Man fights lung cancer, spreads awareness
Marc Cohen didn't think much about the sore throat he developed last June. A quick trip to the doctor and a round of antibiotics later, he figured he was good to go.
At his doctor's suggestion, he got a routine chest x-ray "because it had been over a year" since his last one.
Then came the spot. It looked suspicious, Cohen's doctor told him, so he ordered a follow-up CT scan. The news became more troubling -- the mass looked like a lung tumor. A PET scan confirmed the results.
"When my doctor told me it was cancer, I felt an electric shock run through my body," Cohen recalled. "I freaked out."
From the beginning, Cohen and his wife Deborah agreed they would "do whatever they had to" to help him beat the disease.
First came the first rounds of what Cohen called "heavy chemo." For seven-and-a-half hours every three weeks, the powerful chemotherapy drugs coursed through Cohen's veins. Steroid shots kept his immune system from being completely devoured.
"By the fifth round, I was so sick," Cohen recalled. "My doctor said my body had enough of (that kind) of chemo, so he started me on a" less harsh tumor-targeting drug.
The treatment showed early signs it was working -- tumors in Cohen's lungs began to shrink.
Cohen is now in "phase two" or his treatment. Currently, he's receiving low-dose chemotherapy and radiation targeted to two tumors in his right lung. He hopes his next PET scan, scheduled for the end of November, will bring more good news.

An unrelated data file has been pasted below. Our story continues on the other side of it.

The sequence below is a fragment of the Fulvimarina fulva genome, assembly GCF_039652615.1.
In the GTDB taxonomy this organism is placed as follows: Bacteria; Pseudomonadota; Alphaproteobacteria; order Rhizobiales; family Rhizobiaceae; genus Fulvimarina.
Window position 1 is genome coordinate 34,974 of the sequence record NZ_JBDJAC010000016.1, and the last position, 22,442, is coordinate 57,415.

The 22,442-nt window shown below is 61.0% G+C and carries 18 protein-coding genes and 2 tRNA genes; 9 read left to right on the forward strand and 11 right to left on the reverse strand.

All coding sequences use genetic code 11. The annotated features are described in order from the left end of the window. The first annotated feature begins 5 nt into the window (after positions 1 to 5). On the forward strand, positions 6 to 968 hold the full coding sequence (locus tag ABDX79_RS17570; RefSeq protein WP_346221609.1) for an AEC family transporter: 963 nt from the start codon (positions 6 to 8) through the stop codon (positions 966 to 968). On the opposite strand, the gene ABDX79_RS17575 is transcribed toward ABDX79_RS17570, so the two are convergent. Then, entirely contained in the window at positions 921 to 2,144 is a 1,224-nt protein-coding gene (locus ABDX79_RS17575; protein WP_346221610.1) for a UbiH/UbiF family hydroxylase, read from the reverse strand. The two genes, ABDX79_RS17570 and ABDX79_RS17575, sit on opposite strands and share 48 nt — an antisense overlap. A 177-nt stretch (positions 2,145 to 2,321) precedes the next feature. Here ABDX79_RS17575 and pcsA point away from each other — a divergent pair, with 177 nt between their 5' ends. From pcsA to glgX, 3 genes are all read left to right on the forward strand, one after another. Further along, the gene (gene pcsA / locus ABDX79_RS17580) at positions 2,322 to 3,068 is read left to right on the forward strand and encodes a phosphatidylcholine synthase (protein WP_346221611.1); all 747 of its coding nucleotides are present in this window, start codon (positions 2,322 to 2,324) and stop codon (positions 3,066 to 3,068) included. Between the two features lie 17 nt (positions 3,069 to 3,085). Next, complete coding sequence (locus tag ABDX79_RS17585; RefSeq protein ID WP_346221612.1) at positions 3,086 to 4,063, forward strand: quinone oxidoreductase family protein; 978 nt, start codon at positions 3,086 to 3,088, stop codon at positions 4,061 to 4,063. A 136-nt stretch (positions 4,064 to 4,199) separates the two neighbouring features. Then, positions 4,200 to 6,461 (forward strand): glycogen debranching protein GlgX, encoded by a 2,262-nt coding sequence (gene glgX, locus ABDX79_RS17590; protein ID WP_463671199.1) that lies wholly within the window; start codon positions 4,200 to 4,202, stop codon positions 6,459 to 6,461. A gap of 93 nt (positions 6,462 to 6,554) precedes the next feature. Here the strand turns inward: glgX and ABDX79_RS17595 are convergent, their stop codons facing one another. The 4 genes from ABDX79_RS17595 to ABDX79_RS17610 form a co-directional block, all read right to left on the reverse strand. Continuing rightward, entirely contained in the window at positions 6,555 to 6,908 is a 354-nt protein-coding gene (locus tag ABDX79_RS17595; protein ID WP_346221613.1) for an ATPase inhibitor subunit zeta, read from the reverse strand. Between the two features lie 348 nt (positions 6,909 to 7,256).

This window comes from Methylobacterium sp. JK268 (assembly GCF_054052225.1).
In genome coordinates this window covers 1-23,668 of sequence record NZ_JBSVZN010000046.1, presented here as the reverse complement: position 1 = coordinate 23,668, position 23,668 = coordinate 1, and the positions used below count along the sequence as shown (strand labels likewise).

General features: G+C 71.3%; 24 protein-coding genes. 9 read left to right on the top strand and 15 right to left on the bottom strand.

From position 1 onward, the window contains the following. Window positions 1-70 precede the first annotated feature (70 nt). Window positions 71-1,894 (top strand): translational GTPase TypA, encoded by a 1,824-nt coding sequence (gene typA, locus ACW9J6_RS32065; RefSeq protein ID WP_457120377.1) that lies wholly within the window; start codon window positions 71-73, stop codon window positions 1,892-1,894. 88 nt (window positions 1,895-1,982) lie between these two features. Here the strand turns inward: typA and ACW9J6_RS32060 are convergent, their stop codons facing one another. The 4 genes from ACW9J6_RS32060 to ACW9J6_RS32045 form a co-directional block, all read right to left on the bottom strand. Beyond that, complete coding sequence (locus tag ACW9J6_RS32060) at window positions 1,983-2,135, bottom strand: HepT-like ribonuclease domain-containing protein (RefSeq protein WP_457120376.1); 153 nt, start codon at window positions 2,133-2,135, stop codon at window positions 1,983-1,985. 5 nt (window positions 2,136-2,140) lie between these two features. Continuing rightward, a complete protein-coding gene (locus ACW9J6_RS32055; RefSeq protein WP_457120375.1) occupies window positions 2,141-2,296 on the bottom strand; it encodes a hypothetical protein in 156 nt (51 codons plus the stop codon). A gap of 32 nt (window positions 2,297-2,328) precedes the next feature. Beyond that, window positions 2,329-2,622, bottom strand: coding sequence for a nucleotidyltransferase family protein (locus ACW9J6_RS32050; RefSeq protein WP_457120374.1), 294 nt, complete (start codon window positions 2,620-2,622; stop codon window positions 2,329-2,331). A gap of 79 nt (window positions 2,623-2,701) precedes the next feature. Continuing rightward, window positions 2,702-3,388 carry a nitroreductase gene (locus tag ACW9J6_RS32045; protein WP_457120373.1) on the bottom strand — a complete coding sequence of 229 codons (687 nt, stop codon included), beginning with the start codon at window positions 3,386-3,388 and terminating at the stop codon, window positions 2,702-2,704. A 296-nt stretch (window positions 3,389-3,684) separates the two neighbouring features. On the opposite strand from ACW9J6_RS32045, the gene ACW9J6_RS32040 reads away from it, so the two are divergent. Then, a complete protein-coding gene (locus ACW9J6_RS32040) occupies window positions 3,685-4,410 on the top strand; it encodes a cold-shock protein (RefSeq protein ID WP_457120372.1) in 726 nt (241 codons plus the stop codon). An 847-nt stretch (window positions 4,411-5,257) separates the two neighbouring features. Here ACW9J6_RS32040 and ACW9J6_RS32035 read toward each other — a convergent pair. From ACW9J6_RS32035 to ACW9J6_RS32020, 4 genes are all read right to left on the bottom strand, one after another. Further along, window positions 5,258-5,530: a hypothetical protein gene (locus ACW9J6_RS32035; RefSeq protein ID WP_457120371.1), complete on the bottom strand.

"You've got to keep a positive attitude, and get involved with resources in your community," Cohen said.
One of the biggest misconceptions about lung cancer? "That it's only a smoker's disease," Cohen said. Although he smoked a pack a day for many years, Cohen also has the gene that can cause lung cancer.
He formed a lung cancer support group earlier this year and said it's been "great therapy. You can talk to other people. Someone is there who understands what you're going through." Cohen said he is available 24/7 to anyone struggling with a lung cancer diagnosis.
"He's shown tremendous strength. He is the most courageous person I know," Deborah Cohen said. "He's so passionate about raising awareness about lung cancer. Marc totally immersed himself in that mission."
Cohen said his wife gives him strength, "If not for Deborah, I don't know how I would have gotten through this."
For more information, contact Cohen at 941-240-8989. The support group meets 2-3 p.m. the third Wednesday of the month at Sarasota Memorial Emergency Room and Health Care Center, 2345 Bobcat Village Center Road, North Port (off Toledo Blade Boulevard).